In making their deductions, the researchers ran some 1,000 computer simulations, covering 1,000 years, that took into account a range of modern and ancient climate records. Modern records are based on thermometer readings, while measurements derived from such sources as tree rings and ice cores served as markers of warm and cold spells over prior centuries.
The investigators evaluated the data using an "energy balance model" that they describe as a slimmed-down version of the heavy-duty computer models typically used to analyze climate trends. It is the model's streamlined nature that enabled the researchers to perform such large numbers of simulations over such a long period in such detail, they said.
The group used thousands of different versions of this model, each version varying in some of its properties, in order to determine which variants best matched actual observations. One key property that varied was what the researchers termed "sensitivity" -- that is, how much the simulations' temperatures would change in response to increasing greenhouse gas levels.
"What I can say very confidently is that the present-day sensitivity is not zero, meaning that there is a positive, warming response to greenhouse gases," said climate analyst Gabriele Hegerl, an associate research professor at Duke's Nicholas School of the Environment and Earth Sciences. "Our work also substantially reduces the probability of very high climate sensitivities."
Hegerl is lead author of the study, published April 20, 2006, in the journal Nature. Her co-authors are Thomas Crowley, Duke's Nicholas Professor of Earth Systems Science; William Hyde, a former Nicholas School research scientist now at the University of Toronto; and David Frame, a researcher at the University of Oxford.
Their work was supported by the National Oceanic and Atmospheric Administration, the U.S. Department of Energy and the National Science Foundation.
Many scientists expect that the level of carbon dioxide in the atmosphere will sometime this century reach double the levels that were present during preindustrial times. Because carbon dioxide traps outgoing heat energy similarly to the glass in a greenhouse, the additional human-created outputs of the gas -- mostly from fossil-fuel burning -- are expected to warm Earth's climate. The key question is: by how much?
The commonly accepted range for how much average global temperatures will rise in response to a doubling of atmospheric carbon dioxide is between 1.5 and 4.5 degrees centigrade, according to the researchers. But some observational studies, they noted, suggest the possibility that average temperatures might rise more than 9 degrees.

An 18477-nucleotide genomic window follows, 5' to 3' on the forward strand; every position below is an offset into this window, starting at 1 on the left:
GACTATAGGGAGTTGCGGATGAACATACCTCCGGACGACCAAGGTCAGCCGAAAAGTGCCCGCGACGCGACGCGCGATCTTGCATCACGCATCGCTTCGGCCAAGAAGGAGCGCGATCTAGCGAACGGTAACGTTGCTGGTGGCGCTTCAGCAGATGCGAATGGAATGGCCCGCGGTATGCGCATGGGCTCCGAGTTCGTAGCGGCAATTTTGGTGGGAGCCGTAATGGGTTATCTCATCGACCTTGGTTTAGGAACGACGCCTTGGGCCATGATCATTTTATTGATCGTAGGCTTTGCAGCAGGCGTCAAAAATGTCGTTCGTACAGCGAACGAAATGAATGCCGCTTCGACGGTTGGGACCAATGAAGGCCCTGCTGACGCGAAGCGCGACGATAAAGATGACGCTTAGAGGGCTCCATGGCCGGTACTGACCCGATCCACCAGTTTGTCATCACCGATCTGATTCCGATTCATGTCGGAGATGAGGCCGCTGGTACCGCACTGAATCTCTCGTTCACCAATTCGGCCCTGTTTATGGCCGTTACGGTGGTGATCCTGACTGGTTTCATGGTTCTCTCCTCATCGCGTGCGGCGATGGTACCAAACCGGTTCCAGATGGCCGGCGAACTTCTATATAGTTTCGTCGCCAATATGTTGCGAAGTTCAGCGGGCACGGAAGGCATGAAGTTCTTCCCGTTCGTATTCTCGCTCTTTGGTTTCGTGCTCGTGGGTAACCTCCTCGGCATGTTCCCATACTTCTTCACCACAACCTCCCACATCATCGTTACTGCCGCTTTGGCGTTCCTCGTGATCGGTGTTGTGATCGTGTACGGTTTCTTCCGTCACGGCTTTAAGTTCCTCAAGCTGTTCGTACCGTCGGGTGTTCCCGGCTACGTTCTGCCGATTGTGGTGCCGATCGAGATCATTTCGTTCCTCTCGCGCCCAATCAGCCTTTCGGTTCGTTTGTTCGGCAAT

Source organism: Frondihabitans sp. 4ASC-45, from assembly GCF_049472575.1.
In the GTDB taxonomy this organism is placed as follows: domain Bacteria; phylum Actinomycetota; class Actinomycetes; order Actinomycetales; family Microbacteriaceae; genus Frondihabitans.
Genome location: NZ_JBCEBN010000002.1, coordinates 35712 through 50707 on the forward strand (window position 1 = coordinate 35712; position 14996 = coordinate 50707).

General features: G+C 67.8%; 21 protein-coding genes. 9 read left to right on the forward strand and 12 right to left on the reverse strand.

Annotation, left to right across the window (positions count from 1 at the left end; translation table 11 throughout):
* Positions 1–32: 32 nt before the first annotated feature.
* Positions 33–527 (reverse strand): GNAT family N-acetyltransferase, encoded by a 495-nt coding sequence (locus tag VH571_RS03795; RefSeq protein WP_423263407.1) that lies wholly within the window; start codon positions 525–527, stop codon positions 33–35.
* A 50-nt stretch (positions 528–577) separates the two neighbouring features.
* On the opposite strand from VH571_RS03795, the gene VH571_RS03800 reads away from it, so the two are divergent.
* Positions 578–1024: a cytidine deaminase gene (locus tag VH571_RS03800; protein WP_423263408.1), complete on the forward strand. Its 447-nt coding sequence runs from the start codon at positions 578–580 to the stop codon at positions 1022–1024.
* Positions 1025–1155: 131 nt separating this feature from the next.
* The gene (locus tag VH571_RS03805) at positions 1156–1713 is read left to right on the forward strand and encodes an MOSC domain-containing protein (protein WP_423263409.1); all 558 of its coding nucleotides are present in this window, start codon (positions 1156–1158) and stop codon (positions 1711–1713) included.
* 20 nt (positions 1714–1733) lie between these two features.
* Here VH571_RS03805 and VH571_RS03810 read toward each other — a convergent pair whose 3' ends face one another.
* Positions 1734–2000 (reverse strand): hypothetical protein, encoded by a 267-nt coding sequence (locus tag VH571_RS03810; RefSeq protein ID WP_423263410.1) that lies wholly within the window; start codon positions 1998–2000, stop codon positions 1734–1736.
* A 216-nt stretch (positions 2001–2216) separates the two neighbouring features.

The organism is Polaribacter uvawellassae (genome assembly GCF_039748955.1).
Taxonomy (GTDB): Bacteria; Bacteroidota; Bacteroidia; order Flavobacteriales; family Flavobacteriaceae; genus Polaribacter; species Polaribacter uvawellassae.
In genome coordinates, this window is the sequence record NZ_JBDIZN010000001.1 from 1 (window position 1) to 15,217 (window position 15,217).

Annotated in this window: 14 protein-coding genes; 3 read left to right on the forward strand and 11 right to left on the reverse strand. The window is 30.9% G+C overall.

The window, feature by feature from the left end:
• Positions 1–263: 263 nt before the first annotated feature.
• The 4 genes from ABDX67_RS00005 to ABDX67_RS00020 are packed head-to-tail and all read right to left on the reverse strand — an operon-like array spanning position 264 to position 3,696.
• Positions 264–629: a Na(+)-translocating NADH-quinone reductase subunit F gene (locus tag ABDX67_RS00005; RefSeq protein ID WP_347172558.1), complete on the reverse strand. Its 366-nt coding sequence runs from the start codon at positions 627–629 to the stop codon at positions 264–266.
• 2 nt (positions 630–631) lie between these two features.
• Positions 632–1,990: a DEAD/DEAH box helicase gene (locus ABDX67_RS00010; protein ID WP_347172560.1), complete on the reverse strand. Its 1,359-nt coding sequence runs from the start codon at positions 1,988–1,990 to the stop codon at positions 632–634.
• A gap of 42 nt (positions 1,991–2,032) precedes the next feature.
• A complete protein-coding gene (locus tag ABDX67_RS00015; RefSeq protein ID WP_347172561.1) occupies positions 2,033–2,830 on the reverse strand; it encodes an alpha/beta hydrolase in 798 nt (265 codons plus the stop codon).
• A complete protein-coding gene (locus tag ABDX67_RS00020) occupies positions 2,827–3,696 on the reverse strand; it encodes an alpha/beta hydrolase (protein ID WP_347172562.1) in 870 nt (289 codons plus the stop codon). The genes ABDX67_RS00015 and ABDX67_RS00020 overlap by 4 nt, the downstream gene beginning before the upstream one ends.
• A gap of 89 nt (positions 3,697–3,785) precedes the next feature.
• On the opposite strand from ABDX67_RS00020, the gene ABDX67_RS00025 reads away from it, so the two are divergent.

However, the new study -- using "reconstructions" of Northern Hemisphere temperatures since the year 1270 -- indicates a 90 percent probability that a doubling of carbon dioxide levels will result in temperature increases of between 1.5 and 6.2 degrees, the team reported.
In turn, the study showed a reduced likelihood that the actual maximum increase will exceed 4.5 degrees -- "from 36 percent to 15 percent or less," the researchers said. A 4.5 degree increase is the highest maximum currently predicted by the international Intergovernmental Panel on Climate Change.
Hegerl said her group confined its study largely to the Northern Hemisphere because only there have scientists collected enough data to reconstruct temperature variations over the entire past millennium.
According to Hegerl, some studies claim that preindustrial temperatures fluctuated very little until the past century, and have risen sharply since.
"But our reconstruction supports a lot of variability in the past, as well as an upward trend in the 20th century," she said. And a record with plenty of ups and downs before the modern era "shows a climate reacting then and now to a variety of 'external forcing,'" she said.
The term "external forcing" refers to all those outside influences that can perturb the climate. Understanding how temperatures responded to such forcings in the premodern era -- when the impact of carbon dioxide and other heat-trapping gases varied relatively little -- helps scientists predict future forcings by greenhouse gases, Hegerl said.
"Looking back longer in time makes it possible to more confidently rule out responses that are very high or very low," she said.
The researchers consulted instrumental records of the various forcings that have occurred in modern times, with the aim of comparing those to actual recorded temperatures.
In order to reconstruct temperatures from the centuries before 1850, the team used various lines of indirect evidence. They looked, for example, at particulates trapped in ice cores as measures of past volcanic eruptions. Such eruptions eject clouds of particles high into the atmosphere. By reducing the amount of sunlight that can pass through the atmosphere, the particles tend to cool the climate for a time, Hegerl said.
They also consulted a number of tree ring studies that reveal hot and cold spells in ancient growth variations, as well as studies that can estimate temperatures as far back as the 1600s based on readings obtained from holes bored deep into the ground.
Although the researchers collected data spanning a full millennium, because of some technical limitations they actually simulated temperature variations over a roughly 700-year period beginning in 1270.
All in all, the researchers considered four different detailed reconstructions of past climates, including a new reconstruction done by Crowley and Hegerl, to deduce probable temperatures before reliable instruments were available.
According to Hegerl, past volcanic eruptions provided the strongest tie between past climate forcings and temperatures. "You can see downturns in temperature exactly where you see volcanic eruptions," she said.